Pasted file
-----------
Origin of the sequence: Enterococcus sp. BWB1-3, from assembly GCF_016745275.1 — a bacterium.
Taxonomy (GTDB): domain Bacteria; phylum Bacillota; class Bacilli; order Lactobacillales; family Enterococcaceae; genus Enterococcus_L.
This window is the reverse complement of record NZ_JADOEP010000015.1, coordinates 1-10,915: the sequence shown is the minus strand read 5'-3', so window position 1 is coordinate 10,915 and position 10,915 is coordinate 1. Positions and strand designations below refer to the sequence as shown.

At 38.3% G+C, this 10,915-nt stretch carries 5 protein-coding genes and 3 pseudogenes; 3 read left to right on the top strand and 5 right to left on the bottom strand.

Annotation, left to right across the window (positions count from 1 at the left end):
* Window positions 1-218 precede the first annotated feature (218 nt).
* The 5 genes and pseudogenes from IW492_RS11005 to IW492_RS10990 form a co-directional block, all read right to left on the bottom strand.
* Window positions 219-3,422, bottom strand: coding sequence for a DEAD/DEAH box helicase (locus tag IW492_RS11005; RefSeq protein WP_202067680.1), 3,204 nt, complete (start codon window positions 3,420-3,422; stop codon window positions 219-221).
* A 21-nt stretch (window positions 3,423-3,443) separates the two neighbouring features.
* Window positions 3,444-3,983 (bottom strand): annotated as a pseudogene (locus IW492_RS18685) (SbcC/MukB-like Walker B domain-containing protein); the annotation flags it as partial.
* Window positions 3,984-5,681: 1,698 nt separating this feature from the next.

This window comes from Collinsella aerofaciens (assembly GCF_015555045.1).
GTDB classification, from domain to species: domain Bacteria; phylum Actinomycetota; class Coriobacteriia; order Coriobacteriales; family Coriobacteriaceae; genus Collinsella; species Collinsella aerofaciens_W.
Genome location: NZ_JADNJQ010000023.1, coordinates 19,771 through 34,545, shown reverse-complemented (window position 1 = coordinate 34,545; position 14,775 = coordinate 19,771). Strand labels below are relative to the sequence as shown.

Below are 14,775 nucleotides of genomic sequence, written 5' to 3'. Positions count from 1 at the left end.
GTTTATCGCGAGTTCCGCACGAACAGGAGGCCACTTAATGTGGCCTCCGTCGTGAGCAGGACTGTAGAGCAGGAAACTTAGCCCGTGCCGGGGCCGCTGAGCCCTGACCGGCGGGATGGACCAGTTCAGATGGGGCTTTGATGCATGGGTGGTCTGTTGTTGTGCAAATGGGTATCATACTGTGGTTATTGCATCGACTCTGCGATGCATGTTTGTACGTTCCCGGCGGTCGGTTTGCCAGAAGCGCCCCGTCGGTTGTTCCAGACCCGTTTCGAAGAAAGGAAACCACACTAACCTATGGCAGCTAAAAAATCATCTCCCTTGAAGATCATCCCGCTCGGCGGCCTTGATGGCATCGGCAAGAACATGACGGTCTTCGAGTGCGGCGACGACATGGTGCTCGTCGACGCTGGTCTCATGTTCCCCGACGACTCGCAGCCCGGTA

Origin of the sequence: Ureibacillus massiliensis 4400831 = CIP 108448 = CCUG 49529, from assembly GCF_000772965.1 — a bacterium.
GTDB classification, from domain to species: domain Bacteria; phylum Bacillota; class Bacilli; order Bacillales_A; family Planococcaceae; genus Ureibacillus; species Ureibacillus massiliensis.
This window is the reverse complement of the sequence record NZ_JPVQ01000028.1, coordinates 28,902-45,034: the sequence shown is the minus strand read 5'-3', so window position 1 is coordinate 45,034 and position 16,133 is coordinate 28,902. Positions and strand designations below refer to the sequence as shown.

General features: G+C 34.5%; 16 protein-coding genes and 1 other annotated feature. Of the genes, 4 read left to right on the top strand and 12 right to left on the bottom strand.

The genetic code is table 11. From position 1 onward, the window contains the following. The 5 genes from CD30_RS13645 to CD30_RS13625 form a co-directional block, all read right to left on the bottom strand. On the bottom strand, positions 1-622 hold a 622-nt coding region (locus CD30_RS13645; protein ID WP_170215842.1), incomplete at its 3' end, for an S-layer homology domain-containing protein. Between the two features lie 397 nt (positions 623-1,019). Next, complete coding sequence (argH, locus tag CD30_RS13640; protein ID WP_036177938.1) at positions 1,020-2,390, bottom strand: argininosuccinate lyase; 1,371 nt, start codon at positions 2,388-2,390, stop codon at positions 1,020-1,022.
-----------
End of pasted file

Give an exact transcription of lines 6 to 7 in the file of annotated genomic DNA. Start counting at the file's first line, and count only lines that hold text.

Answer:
* Window positions 1-218 precede the first annotated feature (218 nt).
* The 5 genes and pseudogenes from IW492_RS11005 to IW492_RS10990 form a co-directional block, all read right to left on the bottom strand.